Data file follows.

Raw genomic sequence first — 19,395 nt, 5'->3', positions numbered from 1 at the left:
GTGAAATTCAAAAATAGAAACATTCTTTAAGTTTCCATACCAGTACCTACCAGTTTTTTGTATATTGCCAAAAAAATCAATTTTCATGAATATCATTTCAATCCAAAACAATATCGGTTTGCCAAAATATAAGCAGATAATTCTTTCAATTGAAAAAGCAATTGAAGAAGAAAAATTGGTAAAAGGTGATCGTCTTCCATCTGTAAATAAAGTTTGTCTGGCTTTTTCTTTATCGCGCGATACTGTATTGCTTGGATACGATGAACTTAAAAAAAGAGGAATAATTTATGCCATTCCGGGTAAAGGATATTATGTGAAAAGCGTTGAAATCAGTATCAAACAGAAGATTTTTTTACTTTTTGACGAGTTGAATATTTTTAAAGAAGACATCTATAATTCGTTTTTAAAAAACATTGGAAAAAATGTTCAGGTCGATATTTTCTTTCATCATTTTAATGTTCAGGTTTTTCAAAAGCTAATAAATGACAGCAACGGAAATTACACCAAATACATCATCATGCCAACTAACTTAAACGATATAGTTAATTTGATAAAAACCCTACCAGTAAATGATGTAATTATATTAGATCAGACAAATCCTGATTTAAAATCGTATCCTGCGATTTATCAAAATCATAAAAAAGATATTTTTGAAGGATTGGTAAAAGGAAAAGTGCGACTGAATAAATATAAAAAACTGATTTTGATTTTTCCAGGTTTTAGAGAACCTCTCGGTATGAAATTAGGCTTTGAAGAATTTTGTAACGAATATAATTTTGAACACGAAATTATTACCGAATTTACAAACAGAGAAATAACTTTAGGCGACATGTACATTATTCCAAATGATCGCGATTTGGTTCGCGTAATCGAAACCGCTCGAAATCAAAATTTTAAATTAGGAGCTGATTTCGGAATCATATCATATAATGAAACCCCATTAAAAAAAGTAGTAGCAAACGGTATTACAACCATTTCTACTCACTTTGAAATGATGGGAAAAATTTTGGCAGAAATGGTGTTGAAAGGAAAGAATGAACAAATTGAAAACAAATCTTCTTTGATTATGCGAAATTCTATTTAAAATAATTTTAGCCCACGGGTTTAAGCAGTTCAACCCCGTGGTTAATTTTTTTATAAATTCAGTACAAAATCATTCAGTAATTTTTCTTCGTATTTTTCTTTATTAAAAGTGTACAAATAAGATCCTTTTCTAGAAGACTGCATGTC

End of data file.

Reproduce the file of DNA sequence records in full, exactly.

Raw genomic sequence first — 19,395 nt, 5'->3', positions numbered from 1 at the left:
GTGAAATTCAAAAATAGAAACATTCTTTAAGTTTCCATACCAGTACCTACCAGTTTTTTGTATATTGCCAAAAAAATCAATTTTCATGAATATCATTTCAATCCAAAACAATATCGGTTTGCCAAAATATAAGCAGATAATTCTTTCAATTGAAAAAGCAATTGAAGAAGAAAAATTGGTAAAAGGTGATCGTCTTCCATCTGTAAATAAAGTTTGTCTGGCTTTTTCTTTATCGCGCGATACTGTATTGCTTGGATACGATGAACTTAAAAAAAGAGGAATAATTTATGCCATTCCGGGTAAAGGATATTATGTGAAAAGCGTTGAAATCAGTATCAAACAGAAGATTTTTTTACTTTTTGACGAGTTGAATATTTTTAAAGAAGACATCTATAATTCGTTTTTAAAAAACATTGGAAAAAATGTTCAGGTCGATATTTTCTTTCATCATTTTAATGTTCAGGTTTTTCAAAAGCTAATAAATGACAGCAACGGAAATTACACCAAATACATCATCATGCCAACTAACTTAAACGATATAGTTAATTTGATAAAAACCCTACCAGTAAATGATGTAATTATATTAGATCAGACAAATCCTGATTTAAAATCGTATCCTGCGATTTATCAAAATCATAAAAAAGATATTTTTGAAGGATTGGTAAAAGGAAAAGTGCGACTGAATAAATATAAAAAACTGATTTTGATTTTTCCAGGTTTTAGAGAACCTCTCGGTATGAAATTAGGCTTTGAAGAATTTTGTAACGAATATAATTTTGAACACGAAATTATTACCGAATTTACAAACAGAGAAATAACTTTAGGCGACATGTACATTATTCCAAATGATCGCGATTTGGTTCGCGTAATCGAAACCGCTCGAAATCAAAATTTTAAATTAGGAGCTGATTTCGGAATCATATCATATAATGAAACCCCATTAAAAAAAGTAGTAGCAAACGGTATTACAACCATTTCTACTCACTTTGAAATGATGGGAAAAATTTTGGCAGAAATGGTGTTGAAAGGAAAGAATGAACAAATTGAAAACAAATCTTCTTTGATTATGCGAAATTCTATTTAAAATAATTTTAGCCCACGGGTTTAAGCAGTTCAACCCCGTGGTTAATTTTTTTATAAATTCAGTACAAAATCATTCAGTAATTTTTCTTCGTATTTTTCTTTATTAAAAGTGTACAAATAAGATCCTTTTCTAGAAGACTGCATGTC